By Christopher Famous
Located approximately 450 miles south or 60 minutes flying time from Miami lies three beautiful sister islands of Grand Cayman, Little Cayman and Cayman Brac, collectively known as the Cayman Islands.
Recently Grand Cayman served as the host island for the 43rd Annual Commonwealth Parliamentary Association’s (CPA) Caribbean, Americas and Atlantic (CAA) region conference. The Conference ran from June 16 until June 23, 2018.
A total of nearly 100 delegates, from almost the entire English-speaking Caribbean region, flew into Grand Cayman.
From the minute we stepped off the plane at the Owen Roberts International Airport we were greeted with what can only be described as open arms, by some of the friendliest people on this earth.
“Welcome to our home and now your home, Grand Cayman,” stated our Caymanian bus driver Lorna Ebanks. We later met the rest of her three-bus transport team consisting of Elizabeth Bush and Josie Vegiz.
Over the following week we had a few facts shared with us about the Cayman Islands.
Today, I would like, as an introduction, to share a few of these facts with you.
1503 Christopher Columbus claims to have first sighted these islands and named them Las Tortugas.
1607 England, under the treaty of Madrid, takes over Cayman Islands and Jamaica.
1802 The first census shows a total of 909 inhabitants, of which 545 were enslaved Africans.
1863 English Parliament makes Cayman Islands a dependency of Jamaica.
1958 Cayman Islands granted its own Coat of Arms.
1962 Cayman Islands becomes Crown Colony no longer associated with Jamaica.
1972 Cayman Islands gains its own currency.
1972 New Parliament building opens.
2004 Hurricane Ivan devastates Grand Cayman.
2015 Cayman Islands moves to 19 single-seat constituencies.
2017 First election under single seat constituencies.
2018 Cayman Islands celebrates 60th anniversary of Coat of Arms.
*provided in CPA Handbook
With a total combined size of 102 square miles, Cayman Islands is home to just over 63,000 persons who work in a wide range of industries such as, but not limited to financial services, hospitality and other service industries.
Having an unequalled exchange rate of $1 Cayman dollar (KYD): $1.25 US dollars, Caymanians can rightly say that they have the strongest currency in the Caribbean and perhaps one of the strongest currencies in the world.
I have always been intrigued as to how their dollar was so strong and made some inquiries whilst there. Apparently, in 1974 there was a Cayman Islands Currency Order that set the exchange rate of $1 KYD: $1.20 US.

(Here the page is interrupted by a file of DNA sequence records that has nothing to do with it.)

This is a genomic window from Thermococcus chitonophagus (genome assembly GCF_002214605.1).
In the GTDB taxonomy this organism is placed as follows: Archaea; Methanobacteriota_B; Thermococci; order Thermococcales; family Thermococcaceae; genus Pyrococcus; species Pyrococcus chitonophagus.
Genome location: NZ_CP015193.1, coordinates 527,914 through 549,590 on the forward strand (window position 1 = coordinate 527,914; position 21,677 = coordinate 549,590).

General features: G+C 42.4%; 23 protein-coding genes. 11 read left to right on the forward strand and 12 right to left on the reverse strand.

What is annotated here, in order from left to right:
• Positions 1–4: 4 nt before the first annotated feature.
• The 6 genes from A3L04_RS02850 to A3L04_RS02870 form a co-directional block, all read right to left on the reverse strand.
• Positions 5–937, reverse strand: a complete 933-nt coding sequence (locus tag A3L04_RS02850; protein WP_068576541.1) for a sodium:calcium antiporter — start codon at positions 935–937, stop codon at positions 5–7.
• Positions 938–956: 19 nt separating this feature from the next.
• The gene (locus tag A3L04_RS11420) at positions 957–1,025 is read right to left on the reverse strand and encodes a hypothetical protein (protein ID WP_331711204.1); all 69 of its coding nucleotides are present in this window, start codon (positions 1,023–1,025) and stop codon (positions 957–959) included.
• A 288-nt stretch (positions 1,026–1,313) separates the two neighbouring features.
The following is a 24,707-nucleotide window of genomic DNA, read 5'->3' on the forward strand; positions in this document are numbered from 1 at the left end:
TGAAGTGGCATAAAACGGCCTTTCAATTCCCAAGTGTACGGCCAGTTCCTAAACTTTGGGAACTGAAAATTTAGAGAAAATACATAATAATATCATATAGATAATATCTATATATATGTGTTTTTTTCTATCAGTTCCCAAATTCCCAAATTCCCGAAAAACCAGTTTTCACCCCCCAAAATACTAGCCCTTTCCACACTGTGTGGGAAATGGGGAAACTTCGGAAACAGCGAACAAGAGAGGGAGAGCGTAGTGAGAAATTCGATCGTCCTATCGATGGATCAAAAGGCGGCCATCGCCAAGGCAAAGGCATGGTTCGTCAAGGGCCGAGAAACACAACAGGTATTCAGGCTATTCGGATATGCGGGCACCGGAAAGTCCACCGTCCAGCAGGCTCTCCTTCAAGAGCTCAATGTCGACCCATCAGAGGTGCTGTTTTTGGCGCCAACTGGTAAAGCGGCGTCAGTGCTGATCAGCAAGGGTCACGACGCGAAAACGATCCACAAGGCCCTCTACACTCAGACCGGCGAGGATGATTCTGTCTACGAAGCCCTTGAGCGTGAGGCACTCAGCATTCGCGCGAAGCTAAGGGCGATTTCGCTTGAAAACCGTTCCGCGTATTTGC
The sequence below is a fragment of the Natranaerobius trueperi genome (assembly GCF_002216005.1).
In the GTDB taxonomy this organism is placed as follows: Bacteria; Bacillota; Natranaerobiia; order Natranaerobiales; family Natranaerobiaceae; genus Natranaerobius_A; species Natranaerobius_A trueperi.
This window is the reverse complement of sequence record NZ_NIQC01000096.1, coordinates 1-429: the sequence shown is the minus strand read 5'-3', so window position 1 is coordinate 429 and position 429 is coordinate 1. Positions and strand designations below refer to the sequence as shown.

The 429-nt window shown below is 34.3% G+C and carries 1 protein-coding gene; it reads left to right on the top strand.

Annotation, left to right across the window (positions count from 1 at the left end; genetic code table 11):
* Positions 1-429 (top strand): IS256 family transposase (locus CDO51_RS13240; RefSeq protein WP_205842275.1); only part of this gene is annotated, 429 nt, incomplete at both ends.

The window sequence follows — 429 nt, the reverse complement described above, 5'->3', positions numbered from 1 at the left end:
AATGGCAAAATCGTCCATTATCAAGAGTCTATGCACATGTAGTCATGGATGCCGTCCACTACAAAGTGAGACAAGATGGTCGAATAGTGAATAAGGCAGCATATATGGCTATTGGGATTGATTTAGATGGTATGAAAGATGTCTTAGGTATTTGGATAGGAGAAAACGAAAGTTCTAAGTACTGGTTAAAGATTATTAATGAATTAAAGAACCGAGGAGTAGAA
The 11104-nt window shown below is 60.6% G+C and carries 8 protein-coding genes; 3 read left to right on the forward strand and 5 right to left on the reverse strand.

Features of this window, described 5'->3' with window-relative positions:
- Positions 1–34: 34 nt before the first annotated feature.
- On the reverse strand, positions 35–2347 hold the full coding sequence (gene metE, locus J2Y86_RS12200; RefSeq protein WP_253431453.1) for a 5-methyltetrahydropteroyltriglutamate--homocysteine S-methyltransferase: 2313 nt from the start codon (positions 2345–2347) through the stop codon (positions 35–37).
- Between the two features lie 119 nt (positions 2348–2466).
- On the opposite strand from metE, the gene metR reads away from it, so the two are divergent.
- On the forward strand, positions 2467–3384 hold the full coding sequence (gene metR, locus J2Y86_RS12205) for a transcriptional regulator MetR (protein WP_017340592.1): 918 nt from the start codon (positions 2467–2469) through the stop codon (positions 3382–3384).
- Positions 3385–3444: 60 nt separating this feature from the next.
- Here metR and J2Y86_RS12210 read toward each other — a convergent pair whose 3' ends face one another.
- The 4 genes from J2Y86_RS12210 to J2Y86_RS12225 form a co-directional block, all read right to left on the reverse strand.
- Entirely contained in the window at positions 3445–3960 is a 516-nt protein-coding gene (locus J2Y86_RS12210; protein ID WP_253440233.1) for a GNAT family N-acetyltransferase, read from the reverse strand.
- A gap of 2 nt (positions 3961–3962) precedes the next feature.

The present government takes great pride in stating that the Cayman Islands is a cosmopolitan society with over 120 different nationalities working in the islands, in almost every industry. This is indeed true as you can bump into 20 persons from 20 different countries all within 20 different minutes.
On the surface this could be hailed as a Caribbean success story of multi-culturalism.
The flip side would be getting to speak with native Caymanians who, rightly or wrongly, express sentiments of feeling like a minority in their own country.
Statistics show that the population break-down clearly indicates that approximately half of the population is non-Caymanian. With ambitious plans to raise their population to a level of at least 100,000 persons, it is clear that the present CI government has an extremely liberal immigration policy.
Over the last few years the Cayman Islands has enjoyed an ever-growing number of visitors by both sea and air travel. In fact, in 2017 over 400,000 visitors arrived via air and another 1.7 million persons arrived via cruise ship, for a combined total of 2.1 million tourists.
The most popular area for those who arrive by air would be the “swanky” Seven-Mile Beach strip that flows from the edge of the capital George Town all the way northward to the edge of the West Bay district.
Major international hotel chains such as Marriott, Comfort Suites and Ritz Carlton dominate along the entire seven-mile stretch.
Whilst all hotel staff was extremely friendly and helpful, if there was one regret it would be that there are very few Caymanians working in the hotel/hospitality industry.
Irrespective of their country of origin, every person we met was extremely friendly and helpful, at all times, going out of their way to ensure that we were well taken care of and all needs met. Any similar jurisdiction such as Bermuda and BVI that is looking to succeed in tourism would do well to ensure this level of uber-friendliness.
There is a slogan/mantra that pretty much sums up what we felt and why their tourism numbers continue to grow. That would be to “Stay Cayman-Kind.”
In subsequent pieces, I will look at other aspects of the Cayman Islands, such as culture, infrastructure and, yes, politics.